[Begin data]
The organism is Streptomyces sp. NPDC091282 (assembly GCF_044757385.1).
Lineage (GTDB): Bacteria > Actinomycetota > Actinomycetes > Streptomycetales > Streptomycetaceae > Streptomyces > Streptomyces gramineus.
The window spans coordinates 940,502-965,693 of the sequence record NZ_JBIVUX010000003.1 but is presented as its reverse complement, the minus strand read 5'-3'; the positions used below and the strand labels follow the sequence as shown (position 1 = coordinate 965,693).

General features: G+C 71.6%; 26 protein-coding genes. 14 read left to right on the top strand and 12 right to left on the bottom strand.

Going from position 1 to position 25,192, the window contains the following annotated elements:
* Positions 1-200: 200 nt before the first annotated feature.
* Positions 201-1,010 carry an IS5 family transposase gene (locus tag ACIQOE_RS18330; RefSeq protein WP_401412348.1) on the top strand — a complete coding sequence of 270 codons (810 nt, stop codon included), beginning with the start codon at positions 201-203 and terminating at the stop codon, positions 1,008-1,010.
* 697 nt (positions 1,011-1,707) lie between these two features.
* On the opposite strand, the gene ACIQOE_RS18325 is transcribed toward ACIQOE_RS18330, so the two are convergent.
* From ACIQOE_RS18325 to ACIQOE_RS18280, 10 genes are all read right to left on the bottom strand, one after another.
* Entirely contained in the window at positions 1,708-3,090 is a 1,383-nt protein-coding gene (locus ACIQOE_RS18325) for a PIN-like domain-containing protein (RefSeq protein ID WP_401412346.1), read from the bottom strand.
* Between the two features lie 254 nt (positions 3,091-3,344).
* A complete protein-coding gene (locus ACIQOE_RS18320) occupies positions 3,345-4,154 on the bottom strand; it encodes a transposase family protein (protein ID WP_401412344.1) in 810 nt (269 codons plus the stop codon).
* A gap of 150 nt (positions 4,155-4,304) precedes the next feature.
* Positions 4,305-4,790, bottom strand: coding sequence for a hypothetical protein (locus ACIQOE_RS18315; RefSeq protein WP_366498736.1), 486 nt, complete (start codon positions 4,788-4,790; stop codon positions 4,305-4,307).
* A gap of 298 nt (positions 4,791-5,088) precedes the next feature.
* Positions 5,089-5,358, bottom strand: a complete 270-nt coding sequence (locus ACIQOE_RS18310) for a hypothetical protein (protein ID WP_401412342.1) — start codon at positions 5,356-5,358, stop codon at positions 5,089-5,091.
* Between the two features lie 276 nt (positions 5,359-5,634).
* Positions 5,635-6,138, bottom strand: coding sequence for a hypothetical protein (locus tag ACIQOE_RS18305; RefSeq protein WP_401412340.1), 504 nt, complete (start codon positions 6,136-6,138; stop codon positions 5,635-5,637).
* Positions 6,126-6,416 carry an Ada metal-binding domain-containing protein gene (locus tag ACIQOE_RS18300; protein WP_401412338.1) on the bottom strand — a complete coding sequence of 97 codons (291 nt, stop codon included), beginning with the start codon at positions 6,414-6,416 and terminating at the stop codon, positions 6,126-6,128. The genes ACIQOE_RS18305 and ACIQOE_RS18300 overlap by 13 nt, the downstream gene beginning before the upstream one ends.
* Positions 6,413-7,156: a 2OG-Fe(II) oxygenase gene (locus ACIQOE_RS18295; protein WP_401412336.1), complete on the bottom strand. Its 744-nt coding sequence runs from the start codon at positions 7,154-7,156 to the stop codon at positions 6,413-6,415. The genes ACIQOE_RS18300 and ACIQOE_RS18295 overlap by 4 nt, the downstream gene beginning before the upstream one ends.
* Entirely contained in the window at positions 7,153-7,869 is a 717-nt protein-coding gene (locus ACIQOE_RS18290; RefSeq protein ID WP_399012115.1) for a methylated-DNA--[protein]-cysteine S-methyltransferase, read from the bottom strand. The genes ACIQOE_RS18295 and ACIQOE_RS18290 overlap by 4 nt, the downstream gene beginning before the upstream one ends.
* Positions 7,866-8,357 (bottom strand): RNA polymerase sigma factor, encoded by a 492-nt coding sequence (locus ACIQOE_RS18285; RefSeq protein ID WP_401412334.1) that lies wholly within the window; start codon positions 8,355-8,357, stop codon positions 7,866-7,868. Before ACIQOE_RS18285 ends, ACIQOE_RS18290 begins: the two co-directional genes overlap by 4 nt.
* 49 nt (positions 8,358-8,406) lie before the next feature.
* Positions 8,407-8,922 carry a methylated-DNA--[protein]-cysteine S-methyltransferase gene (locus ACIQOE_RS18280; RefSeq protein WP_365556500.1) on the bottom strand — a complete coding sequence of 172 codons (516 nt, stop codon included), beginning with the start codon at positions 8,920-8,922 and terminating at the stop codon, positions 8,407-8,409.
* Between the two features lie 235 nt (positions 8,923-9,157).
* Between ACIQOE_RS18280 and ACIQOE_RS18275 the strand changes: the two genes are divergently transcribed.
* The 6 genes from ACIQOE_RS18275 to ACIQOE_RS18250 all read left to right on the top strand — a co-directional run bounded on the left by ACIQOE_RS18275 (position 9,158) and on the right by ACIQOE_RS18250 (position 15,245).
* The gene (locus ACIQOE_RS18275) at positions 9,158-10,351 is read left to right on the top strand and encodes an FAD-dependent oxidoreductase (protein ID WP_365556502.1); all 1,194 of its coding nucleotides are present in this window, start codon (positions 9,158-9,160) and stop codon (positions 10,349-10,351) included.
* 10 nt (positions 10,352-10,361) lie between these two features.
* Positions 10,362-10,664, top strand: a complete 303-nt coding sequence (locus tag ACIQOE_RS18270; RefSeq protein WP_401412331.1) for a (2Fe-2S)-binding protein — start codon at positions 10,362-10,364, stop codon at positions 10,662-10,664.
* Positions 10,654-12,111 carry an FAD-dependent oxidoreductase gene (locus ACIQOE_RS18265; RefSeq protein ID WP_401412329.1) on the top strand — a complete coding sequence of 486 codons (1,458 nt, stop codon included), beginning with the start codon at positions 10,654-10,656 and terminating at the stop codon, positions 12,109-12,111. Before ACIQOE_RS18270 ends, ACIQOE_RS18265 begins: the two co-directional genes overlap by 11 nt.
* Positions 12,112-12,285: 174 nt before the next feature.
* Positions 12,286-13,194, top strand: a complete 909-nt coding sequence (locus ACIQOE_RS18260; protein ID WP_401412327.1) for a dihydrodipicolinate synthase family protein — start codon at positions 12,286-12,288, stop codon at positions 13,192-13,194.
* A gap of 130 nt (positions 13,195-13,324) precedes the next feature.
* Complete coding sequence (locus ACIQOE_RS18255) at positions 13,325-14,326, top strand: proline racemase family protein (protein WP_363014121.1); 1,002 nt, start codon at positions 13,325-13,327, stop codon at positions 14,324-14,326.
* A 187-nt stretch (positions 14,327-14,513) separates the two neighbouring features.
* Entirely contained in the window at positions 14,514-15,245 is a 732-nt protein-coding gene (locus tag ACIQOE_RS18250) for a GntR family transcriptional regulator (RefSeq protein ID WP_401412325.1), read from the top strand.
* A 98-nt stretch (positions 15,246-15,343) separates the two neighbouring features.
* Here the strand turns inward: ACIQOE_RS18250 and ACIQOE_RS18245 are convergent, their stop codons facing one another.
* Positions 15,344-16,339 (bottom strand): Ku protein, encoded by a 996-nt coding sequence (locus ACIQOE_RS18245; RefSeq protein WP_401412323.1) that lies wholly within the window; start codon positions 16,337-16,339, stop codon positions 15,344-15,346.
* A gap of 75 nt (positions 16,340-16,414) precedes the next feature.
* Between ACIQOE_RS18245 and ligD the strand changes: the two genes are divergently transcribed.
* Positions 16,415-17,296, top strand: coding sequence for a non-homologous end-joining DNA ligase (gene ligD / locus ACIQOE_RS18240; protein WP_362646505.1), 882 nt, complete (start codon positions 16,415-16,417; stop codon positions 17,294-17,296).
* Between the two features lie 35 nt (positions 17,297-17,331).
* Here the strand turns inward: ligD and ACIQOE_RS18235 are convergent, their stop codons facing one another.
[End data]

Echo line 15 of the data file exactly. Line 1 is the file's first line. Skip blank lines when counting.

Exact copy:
* Positions 4,305-4,790, bottom strand: coding sequence for a hypothetical protein (locus ACIQOE_RS18315; RefSeq protein WP_366498736.1), 486 nt, complete (start codon positions 4,788-4,790; stop codon positions 4,305-4,307).